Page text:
Photo courtesy of Balfour Beatty U.S.
Despite the large national footprint of the U.S. division, Balfour Beatty's "success will come through every one of the firm's local businesses," says Layman.
Photo courtesy of Balfour Beatty U.S., copyright Aerial Photography Inc.
The firm is part of the joint venture upgrading the 2-million-sq-ft, 862-bed Parkland Hospital, a test bed for innovation.
Video courtesy of Balfour Beatty U.S.
Layman talks about the firm's strategy as the economy improves.

Mark Layman has just finished a breakfast meeting as he greets the latest guest on his calendar. On this drizzly December morning, Dallas is still shaking off the effects of a major ice storm, and heavy clouds obscure the view from his office. This being prosperous Texas, however, construction cranes poke through the thick cover across the city's booming skyline.

"Sorry we can't offer you better weather," he says. No matter. Layman's demeanor is sunny and relaxed as he sits down to talk about Balfour Beatty Construction Services, the U.S. headquarters of the London-based infrastructure firm, which he took over in January.

The 48-year-old Layman comes to the CEO and Chairman role after 25 years with BB U.S., most recently as president. He takes over from Robert Van Cleave, who retired after 17 years with the company, 10 years as CEO. The strategy they devised to differentiate the firm of about 3,000 from the competition is entering a critical new phase.

They call it the "BB Way," and it includes a "closed-loop system" of capturing innovation and systematically removing waste. "We think this is blue-sky opportunity for the firm," Layman says. "Our most sophisticated clients are looking for [teams] who already have a strategy and are moving toward it. We've invested heavy resources and money against becoming the leader in this area. We have scale and innovation."

On the surface, the Dallas native enjoys a charmed life. Recruited into construction soon after earning a finance degree at Texas A&M and groomed for the corner office, he is a family man, married 22 years, and an athletic southern gentleman with Hollywood looks. He's the type of guy a lot of guys like to root against.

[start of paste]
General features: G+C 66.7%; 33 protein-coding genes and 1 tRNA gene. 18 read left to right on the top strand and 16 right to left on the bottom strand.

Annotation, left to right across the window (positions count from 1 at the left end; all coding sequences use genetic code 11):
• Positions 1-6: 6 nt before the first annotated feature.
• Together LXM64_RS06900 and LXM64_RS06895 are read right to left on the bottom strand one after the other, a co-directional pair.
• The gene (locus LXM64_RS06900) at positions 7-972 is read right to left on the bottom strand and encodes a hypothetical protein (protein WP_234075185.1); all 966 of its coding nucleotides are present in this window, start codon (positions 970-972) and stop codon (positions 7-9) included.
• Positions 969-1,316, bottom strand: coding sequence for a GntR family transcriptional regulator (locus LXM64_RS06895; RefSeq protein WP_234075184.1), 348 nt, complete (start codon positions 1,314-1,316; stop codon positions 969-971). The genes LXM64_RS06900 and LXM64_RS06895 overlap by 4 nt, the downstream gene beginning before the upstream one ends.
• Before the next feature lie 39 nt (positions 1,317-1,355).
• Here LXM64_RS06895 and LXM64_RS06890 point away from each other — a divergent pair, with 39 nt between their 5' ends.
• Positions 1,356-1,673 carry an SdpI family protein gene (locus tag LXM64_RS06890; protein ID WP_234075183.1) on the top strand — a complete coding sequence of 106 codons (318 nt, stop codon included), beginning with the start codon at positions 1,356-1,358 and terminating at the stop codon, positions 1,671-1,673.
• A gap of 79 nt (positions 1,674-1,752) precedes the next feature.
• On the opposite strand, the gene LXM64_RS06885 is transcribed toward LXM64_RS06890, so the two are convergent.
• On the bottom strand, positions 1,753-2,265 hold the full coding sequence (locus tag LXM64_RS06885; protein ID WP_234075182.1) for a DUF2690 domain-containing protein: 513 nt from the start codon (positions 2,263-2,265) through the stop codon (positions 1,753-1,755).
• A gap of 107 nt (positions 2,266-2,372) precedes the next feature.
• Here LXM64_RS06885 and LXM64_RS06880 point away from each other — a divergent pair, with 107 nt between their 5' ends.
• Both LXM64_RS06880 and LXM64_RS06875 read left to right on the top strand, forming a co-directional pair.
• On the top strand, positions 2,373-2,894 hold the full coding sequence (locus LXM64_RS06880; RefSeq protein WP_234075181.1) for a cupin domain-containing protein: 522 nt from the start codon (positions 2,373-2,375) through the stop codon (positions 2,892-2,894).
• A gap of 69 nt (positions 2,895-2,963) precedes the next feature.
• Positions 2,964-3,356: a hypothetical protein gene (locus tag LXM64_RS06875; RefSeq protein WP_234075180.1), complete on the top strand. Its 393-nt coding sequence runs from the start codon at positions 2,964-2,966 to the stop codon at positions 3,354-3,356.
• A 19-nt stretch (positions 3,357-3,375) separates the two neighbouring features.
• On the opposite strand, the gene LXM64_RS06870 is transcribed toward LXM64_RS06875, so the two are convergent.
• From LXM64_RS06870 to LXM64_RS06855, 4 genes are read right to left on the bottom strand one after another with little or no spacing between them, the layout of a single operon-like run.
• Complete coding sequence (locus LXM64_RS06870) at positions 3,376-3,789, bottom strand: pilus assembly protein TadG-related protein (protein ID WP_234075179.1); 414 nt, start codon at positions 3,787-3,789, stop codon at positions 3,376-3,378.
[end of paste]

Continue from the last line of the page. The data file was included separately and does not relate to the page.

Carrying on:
But beneath Layman's laid-back appearance and soft Texas drawl is a seasoned construction executive who has had his share of knocks during the industry's boom-and-bust years while working through the ranks of finance and operations. He says he's lucky to have learned from some of the best along the way.

As the U.S. construction industry emerges from a brutal recession, Layman is not taking anything for granted. "We weathered it well but had to make a lot of hard choices like everyone else," he says of the downturn. "But we also stayed stable."

Now, with markets improving, the firm is on a mission to drive more waste from projects and harness innovation across all divisions, then scaling out that knowledge. The plan draws on 30 or so recruits from across the BB U.S. footprint, which stretches from the mid-Atlantic through the Carolinas, then across the Southwest to California and the Northwest. Their job is to make it happen, office by office.

It's an ambitious goal. BB U.S. came to be through a string of acquisitions by the global parent, notably when it acquired, in 2007, Centex Commercial of Dallas, where Layman got his start and many of the firm's executives came from. Other acquisitions include contractor SpawMaxwell of Houston, RT Dooley of Charlotte and New York City's storied engineering and design firm, Parsons Brinckerhoff (one of the few BB U.S. acquisitions to keep its name, a sister company to Balfour Beatty U.S.). The acquisitive streak bought the firm a lot of cash during the downturn and a strategic entry to key geographic markets. It also bought the firm all the headaches of integrating different cultures and operations.

"About a year ago, when we moved to a single operating model for the enterprise, we created something called our capability center," Layman says. "We took the strongest individuals across the firm's footprint and got them focused on taking this waste out of the system. We asked them to tear apart the entire delivery process, clear down to the supplier level," he says. They have structured their efforts into work streams that align with what Layman describes as the four main areas of waste.

"One is with information, which is really the lifeblood between all the many pieces which interact to deliver a project. There is still so much fragmentation and underutilization of information in our industry relative to the advancements realized in most other industries," he says. Second, "there is too much waste in the fragmented project-delivery chain, which has been the traditional model for this industry, with still too little collaboration and integration among the partners—the architect, the owner, the contractor. There is so much opportunity there."

The third area is the supply chain. "It's not about the contractor controlling the supply chain—quite the opposite. It's about figuring out how the pieces, including the contractor, work together in new ways to change the game," Layman adds. "And, fourth, the introduction of modern methods of construction, ranging from more sophisticated approaches to project planning to off-site manufacturing. There are many opportunities in this area to move the needle. We're going after them all."